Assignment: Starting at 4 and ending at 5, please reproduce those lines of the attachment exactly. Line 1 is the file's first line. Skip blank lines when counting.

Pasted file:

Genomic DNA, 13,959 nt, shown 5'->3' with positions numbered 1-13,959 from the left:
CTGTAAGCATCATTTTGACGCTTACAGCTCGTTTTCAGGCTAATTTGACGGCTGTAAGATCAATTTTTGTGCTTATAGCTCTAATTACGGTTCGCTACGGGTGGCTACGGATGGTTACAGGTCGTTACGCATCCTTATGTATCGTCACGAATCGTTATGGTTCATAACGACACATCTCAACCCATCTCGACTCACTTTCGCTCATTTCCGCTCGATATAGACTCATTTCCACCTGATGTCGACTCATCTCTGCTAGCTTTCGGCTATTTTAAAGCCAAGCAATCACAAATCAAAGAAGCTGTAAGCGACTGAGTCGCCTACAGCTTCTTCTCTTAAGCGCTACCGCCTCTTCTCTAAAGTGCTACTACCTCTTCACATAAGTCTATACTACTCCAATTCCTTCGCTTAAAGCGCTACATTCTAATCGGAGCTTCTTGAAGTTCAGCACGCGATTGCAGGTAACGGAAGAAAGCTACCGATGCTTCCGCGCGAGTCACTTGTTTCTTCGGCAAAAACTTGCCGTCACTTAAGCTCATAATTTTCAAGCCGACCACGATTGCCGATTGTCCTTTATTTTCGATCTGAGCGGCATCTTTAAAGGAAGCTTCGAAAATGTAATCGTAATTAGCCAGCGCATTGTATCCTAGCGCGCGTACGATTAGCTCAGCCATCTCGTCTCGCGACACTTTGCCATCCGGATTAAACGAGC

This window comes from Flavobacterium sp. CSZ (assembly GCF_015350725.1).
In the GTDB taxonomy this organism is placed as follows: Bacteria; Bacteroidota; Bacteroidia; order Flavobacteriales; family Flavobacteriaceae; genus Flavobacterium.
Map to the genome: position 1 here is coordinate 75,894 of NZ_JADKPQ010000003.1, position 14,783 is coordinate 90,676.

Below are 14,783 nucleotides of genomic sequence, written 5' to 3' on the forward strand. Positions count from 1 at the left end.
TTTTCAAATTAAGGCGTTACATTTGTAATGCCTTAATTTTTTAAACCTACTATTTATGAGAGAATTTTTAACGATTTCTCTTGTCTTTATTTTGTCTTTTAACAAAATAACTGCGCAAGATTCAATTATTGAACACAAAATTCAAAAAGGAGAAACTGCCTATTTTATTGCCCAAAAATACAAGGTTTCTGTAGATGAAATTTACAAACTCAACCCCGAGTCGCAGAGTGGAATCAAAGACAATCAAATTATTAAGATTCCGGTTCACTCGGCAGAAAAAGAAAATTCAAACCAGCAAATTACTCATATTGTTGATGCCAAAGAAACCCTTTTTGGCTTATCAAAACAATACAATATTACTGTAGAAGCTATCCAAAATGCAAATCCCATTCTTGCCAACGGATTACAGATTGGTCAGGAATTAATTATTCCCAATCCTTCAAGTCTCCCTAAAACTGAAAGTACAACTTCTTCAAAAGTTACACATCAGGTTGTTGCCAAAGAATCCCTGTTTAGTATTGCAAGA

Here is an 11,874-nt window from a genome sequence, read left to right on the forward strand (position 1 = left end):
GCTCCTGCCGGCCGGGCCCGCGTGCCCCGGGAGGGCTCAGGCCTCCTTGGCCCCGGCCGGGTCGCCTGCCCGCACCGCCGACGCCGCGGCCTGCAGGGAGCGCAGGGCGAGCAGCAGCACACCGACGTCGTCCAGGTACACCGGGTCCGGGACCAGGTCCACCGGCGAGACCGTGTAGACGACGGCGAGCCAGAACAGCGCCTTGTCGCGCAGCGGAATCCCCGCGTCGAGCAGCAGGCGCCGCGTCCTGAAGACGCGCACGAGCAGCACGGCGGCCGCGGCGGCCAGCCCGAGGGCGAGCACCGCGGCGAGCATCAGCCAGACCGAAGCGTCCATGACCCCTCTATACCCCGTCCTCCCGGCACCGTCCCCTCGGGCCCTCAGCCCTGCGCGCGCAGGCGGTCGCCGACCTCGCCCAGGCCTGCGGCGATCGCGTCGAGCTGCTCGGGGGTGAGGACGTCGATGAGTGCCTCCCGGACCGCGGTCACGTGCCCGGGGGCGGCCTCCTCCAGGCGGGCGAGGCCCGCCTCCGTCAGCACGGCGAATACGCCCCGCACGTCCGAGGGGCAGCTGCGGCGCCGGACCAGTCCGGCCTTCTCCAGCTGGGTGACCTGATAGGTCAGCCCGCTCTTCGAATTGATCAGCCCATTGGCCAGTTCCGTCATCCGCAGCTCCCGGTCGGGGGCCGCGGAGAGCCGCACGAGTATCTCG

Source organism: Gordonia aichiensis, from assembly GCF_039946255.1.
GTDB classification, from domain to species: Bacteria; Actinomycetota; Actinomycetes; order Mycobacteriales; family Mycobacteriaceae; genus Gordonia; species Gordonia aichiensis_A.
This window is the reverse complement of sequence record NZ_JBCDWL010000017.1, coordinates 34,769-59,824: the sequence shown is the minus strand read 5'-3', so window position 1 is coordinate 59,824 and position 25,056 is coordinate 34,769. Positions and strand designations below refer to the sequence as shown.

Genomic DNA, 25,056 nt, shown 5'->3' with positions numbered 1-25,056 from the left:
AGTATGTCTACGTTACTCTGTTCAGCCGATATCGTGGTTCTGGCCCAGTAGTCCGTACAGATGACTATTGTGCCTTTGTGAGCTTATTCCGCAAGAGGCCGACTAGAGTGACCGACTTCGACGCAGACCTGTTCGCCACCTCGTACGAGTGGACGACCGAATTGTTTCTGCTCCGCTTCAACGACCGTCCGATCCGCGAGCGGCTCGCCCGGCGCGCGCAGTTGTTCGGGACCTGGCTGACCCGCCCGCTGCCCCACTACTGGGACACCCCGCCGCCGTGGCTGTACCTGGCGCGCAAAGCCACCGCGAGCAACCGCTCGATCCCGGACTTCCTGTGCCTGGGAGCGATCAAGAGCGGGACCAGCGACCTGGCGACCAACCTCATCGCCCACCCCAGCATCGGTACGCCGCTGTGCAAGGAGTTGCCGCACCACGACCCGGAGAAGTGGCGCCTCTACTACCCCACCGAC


In the GTDB taxonomy this organism is placed as follows: Bacteria; Bacteroidota; Bacteroidia; order Flavobacteriales; family Flavobacteriaceae; genus Flavobacterium.
Map to the genome: position 1 here is coordinate 75,894 of NZ_JADKPQ010000003.1, position 14,783 is coordinate 90,676.